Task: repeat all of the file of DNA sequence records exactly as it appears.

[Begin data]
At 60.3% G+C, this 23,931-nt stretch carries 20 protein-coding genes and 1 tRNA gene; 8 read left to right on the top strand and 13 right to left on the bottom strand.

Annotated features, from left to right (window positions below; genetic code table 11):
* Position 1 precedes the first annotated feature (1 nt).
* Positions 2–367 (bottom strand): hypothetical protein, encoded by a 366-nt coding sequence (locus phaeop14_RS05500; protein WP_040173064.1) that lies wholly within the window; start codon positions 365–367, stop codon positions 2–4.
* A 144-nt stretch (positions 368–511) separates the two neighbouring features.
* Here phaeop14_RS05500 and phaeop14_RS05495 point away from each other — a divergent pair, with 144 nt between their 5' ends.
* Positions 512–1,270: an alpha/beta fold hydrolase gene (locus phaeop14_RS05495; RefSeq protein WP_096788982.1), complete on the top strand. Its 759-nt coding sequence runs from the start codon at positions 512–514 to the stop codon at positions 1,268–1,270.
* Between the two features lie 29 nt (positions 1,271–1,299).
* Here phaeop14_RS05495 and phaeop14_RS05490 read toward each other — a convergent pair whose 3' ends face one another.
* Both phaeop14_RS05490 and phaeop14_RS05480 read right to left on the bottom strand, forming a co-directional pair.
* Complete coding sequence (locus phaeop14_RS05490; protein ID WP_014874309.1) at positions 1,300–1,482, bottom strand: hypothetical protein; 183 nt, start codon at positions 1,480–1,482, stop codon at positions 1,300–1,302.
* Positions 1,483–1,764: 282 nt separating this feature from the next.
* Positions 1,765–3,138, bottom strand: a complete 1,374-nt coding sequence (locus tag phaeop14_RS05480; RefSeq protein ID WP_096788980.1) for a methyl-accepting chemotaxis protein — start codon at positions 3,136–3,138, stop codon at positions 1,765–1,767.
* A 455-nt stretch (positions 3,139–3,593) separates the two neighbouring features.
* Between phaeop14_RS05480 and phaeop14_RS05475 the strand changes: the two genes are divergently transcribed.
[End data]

At 60.3% G+C, this 23,931-nt stretch carries 20 protein-coding genes and 1 tRNA gene; 8 read left to right on the top strand and 13 right to left on the bottom strand.

Annotated features, from left to right (window positions below; genetic code table 11):
* Position 1 precedes the first annotated feature (1 nt).
* Positions 2–367 (bottom strand): hypothetical protein, encoded by a 366-nt coding sequence (locus phaeop14_RS05500; protein WP_040173064.1) that lies wholly within the window; start codon positions 365–367, stop codon positions 2–4.
* A 144-nt stretch (positions 368–511) separates the two neighbouring features.
* Here phaeop14_RS05500 and phaeop14_RS05495 point away from each other — a divergent pair, with 144 nt between their 5' ends.
* Positions 512–1,270: an alpha/beta fold hydrolase gene (locus phaeop14_RS05495; RefSeq protein WP_096788982.1), complete on the top strand. Its 759-nt coding sequence runs from the start codon at positions 512–514 to the stop codon at positions 1,268–1,270.
* Between the two features lie 29 nt (positions 1,271–1,299).
* Here phaeop14_RS05495 and phaeop14_RS05490 read toward each other — a convergent pair whose 3' ends face one another.
* Both phaeop14_RS05490 and phaeop14_RS05480 read right to left on the bottom strand, forming a co-directional pair.
* Complete coding sequence (locus phaeop14_RS05490; protein ID WP_014874309.1) at positions 1,300–1,482, bottom strand: hypothetical protein; 183 nt, start codon at positions 1,480–1,482, stop codon at positions 1,300–1,302.
* Positions 1,483–1,764: 282 nt separating this feature from the next.
* Positions 1,765–3,138, bottom strand: a complete 1,374-nt coding sequence (locus tag phaeop14_RS05480; RefSeq protein ID WP_096788980.1) for a methyl-accepting chemotaxis protein — start codon at positions 3,136–3,138, stop codon at positions 1,765–1,767.
* A 455-nt stretch (positions 3,139–3,593) separates the two neighbouring features.
* Between phaeop14_RS05480 and phaeop14_RS05475 the strand changes: the two genes are divergently transcribed.